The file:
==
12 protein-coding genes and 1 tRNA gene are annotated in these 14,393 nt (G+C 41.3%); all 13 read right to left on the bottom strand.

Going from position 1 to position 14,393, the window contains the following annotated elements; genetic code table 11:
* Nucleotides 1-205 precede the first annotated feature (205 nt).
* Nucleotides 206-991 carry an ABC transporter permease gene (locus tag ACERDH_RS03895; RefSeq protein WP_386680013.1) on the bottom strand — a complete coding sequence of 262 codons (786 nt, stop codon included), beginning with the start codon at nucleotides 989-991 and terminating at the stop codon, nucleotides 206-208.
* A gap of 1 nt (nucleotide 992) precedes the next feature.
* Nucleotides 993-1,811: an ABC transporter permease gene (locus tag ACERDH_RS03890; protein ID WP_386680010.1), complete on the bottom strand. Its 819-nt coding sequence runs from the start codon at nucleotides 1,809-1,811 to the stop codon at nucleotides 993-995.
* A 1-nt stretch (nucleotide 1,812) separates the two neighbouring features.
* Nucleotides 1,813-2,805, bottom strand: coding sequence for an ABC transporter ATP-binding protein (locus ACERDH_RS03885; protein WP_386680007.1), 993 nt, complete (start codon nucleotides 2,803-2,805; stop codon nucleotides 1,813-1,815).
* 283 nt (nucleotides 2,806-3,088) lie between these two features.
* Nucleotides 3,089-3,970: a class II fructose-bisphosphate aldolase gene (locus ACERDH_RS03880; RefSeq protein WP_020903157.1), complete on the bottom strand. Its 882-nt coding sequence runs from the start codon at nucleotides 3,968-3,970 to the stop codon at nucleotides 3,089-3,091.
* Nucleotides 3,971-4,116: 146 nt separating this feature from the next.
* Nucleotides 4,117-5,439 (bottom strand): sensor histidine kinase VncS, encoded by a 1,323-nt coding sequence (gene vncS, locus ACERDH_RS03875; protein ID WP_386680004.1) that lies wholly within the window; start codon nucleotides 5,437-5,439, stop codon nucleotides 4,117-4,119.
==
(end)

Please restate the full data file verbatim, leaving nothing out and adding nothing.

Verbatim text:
12 protein-coding genes and 1 tRNA gene are annotated in these 14,393 nt (G+C 41.3%); all 13 read right to left on the bottom strand.

Going from position 1 to position 14,393, the window contains the following annotated elements; genetic code table 11:
* Nucleotides 1-205 precede the first annotated feature (205 nt).
* Nucleotides 206-991 carry an ABC transporter permease gene (locus tag ACERDH_RS03895; RefSeq protein WP_386680013.1) on the bottom strand — a complete coding sequence of 262 codons (786 nt, stop codon included), beginning with the start codon at nucleotides 989-991 and terminating at the stop codon, nucleotides 206-208.
* A gap of 1 nt (nucleotide 992) precedes the next feature.
* Nucleotides 993-1,811: an ABC transporter permease gene (locus tag ACERDH_RS03890; protein ID WP_386680010.1), complete on the bottom strand. Its 819-nt coding sequence runs from the start codon at nucleotides 1,809-1,811 to the stop codon at nucleotides 993-995.
* A 1-nt stretch (nucleotide 1,812) separates the two neighbouring features.
* Nucleotides 1,813-2,805, bottom strand: coding sequence for an ABC transporter ATP-binding protein (locus ACERDH_RS03885; protein WP_386680007.1), 993 nt, complete (start codon nucleotides 2,803-2,805; stop codon nucleotides 1,813-1,815).
* 283 nt (nucleotides 2,806-3,088) lie between these two features.
* Nucleotides 3,089-3,970: a class II fructose-bisphosphate aldolase gene (locus ACERDH_RS03880; RefSeq protein WP_020903157.1), complete on the bottom strand. Its 882-nt coding sequence runs from the start codon at nucleotides 3,968-3,970 to the stop codon at nucleotides 3,089-3,091.
* Nucleotides 3,971-4,116: 146 nt separating this feature from the next.
* Nucleotides 4,117-5,439 (bottom strand): sensor histidine kinase VncS, encoded by a 1,323-nt coding sequence (gene vncS, locus ACERDH_RS03875; protein ID WP_386680004.1) that lies wholly within the window; start codon nucleotides 5,437-5,439, stop codon nucleotides 4,117-4,119.